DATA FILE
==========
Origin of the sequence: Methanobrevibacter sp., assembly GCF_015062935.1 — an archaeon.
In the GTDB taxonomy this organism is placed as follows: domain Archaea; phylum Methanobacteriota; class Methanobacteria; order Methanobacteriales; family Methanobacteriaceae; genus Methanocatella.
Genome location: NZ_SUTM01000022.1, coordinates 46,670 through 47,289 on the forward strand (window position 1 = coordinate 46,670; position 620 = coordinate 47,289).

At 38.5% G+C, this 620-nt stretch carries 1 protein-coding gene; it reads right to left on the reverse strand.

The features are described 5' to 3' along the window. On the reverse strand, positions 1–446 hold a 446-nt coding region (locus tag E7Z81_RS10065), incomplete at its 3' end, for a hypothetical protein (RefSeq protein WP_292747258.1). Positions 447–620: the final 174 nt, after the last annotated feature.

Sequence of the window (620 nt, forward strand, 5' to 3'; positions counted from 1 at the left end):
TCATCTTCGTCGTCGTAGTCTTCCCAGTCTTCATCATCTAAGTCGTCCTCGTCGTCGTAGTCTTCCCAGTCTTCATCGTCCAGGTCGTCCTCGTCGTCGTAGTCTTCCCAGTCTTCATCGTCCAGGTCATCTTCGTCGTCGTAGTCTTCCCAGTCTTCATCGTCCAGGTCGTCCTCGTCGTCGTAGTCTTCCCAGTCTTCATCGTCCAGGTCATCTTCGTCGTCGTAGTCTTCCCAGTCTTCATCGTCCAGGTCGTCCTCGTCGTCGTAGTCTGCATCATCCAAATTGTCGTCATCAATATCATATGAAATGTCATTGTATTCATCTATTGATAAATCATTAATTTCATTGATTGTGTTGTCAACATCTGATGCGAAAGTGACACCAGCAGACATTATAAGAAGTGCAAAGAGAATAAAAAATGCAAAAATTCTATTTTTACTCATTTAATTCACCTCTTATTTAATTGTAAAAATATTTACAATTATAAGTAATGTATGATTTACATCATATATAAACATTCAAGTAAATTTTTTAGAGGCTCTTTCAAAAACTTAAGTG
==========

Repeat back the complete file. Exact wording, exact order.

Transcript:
Origin of the sequence: Methanobrevibacter sp., assembly GCF_015062935.1 — an archaeon.
In the GTDB taxonomy this organism is placed as follows: domain Archaea; phylum Methanobacteriota; class Methanobacteria; order Methanobacteriales; family Methanobacteriaceae; genus Methanocatella.
Genome location: NZ_SUTM01000022.1, coordinates 46,670 through 47,289 on the forward strand (window position 1 = coordinate 46,670; position 620 = coordinate 47,289).

At 38.5% G+C, this 620-nt stretch carries 1 protein-coding gene; it reads right to left on the reverse strand.

The features are described 5' to 3' along the window. On the reverse strand, positions 1–446 hold a 446-nt coding region (locus tag E7Z81_RS10065), incomplete at its 3' end, for a hypothetical protein (RefSeq protein WP_292747258.1). Positions 447–620: the final 174 nt, after the last annotated feature.

Sequence of the window (620 nt, forward strand, 5' to 3'; positions counted from 1 at the left end):
TCATCTTCGTCGTCGTAGTCTTCCCAGTCTTCATCATCTAAGTCGTCCTCGTCGTCGTAGTCTTCCCAGTCTTCATCGTCCAGGTCGTCCTCGTCGTCGTAGTCTTCCCAGTCTTCATCGTCCAGGTCATCTTCGTCGTCGTAGTCTTCCCAGTCTTCATCGTCCAGGTCGTCCTCGTCGTCGTAGTCTTCCCAGTCTTCATCGTCCAGGTCATCTTCGTCGTCGTAGTCTTCCCAGTCTTCATCGTCCAGGTCGTCCTCGTCGTCGTAGTCTGCATCATCCAAATTGTCGTCATCAATATCATATGAAATGTCATTGTATTCATCTATTGATAAATCATTAATTTCATTGATTGTGTTGTCAACATCTGATGCGAAAGTGACACCAGCAGACATTATAAGAAGTGCAAAGAGAATAAAAAATGCAAAAATTCTATTTTTACTCATTTAATTCACCTCTTATTTAATTGTAAAAATATTTACAATTATAAGTAATGTATGATTTACATCATATATAAACATTCAAGTAAATTTTTTAGAGGCTCTTTCAAAAACTTAAGTG